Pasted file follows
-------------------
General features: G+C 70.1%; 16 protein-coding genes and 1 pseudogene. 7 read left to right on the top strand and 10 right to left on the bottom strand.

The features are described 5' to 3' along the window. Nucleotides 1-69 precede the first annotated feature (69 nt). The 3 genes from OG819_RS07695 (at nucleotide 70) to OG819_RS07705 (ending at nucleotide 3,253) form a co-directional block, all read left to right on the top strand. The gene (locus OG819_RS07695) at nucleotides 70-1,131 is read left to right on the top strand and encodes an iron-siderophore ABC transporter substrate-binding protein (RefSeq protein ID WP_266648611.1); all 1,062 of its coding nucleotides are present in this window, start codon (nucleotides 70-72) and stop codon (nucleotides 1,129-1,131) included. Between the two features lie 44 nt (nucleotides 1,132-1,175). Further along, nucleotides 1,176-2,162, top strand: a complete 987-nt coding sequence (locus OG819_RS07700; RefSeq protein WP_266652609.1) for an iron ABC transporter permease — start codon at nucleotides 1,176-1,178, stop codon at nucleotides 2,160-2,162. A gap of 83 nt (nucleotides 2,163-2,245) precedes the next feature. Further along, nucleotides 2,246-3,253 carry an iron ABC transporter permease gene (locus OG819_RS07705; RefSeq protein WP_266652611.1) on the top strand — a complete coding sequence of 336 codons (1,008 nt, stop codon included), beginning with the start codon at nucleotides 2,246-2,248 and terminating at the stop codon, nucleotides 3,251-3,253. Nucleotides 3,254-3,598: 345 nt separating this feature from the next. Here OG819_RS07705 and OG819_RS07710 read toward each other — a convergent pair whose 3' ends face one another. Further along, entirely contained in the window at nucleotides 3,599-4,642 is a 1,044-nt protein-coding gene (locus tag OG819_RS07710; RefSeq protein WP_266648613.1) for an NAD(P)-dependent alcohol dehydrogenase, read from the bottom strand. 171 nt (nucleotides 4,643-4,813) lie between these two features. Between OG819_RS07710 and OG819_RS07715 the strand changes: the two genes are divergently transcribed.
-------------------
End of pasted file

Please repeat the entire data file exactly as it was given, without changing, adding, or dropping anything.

General features: G+C 70.1%; 16 protein-coding genes and 1 pseudogene. 7 read left to right on the top strand and 10 right to left on the bottom strand.

The features are described 5' to 3' along the window. Nucleotides 1-69 precede the first annotated feature (69 nt). The 3 genes from OG819_RS07695 (at nucleotide 70) to OG819_RS07705 (ending at nucleotide 3,253) form a co-directional block, all read left to right on the top strand. The gene (locus OG819_RS07695) at nucleotides 70-1,131 is read left to right on the top strand and encodes an iron-siderophore ABC transporter substrate-binding protein (RefSeq protein ID WP_266648611.1); all 1,062 of its coding nucleotides are present in this window, start codon (nucleotides 70-72) and stop codon (nucleotides 1,129-1,131) included. Between the two features lie 44 nt (nucleotides 1,132-1,175). Further along, nucleotides 1,176-2,162, top strand: a complete 987-nt coding sequence (locus OG819_RS07700; RefSeq protein WP_266652609.1) for an iron ABC transporter permease — start codon at nucleotides 1,176-1,178, stop codon at nucleotides 2,160-2,162. A gap of 83 nt (nucleotides 2,163-2,245) precedes the next feature. Further along, nucleotides 2,246-3,253 carry an iron ABC transporter permease gene (locus OG819_RS07705; RefSeq protein WP_266652611.1) on the top strand — a complete coding sequence of 336 codons (1,008 nt, stop codon included), beginning with the start codon at nucleotides 2,246-2,248 and terminating at the stop codon, nucleotides 3,251-3,253. Nucleotides 3,254-3,598: 345 nt separating this feature from the next. Here OG819_RS07705 and OG819_RS07710 read toward each other — a convergent pair whose 3' ends face one another. Further along, entirely contained in the window at nucleotides 3,599-4,642 is a 1,044-nt protein-coding gene (locus tag OG819_RS07710; RefSeq protein WP_266648613.1) for an NAD(P)-dependent alcohol dehydrogenase, read from the bottom strand. 171 nt (nucleotides 4,643-4,813) lie between these two features. Between OG819_RS07710 and OG819_RS07715 the strand changes: the two genes are divergently transcribed.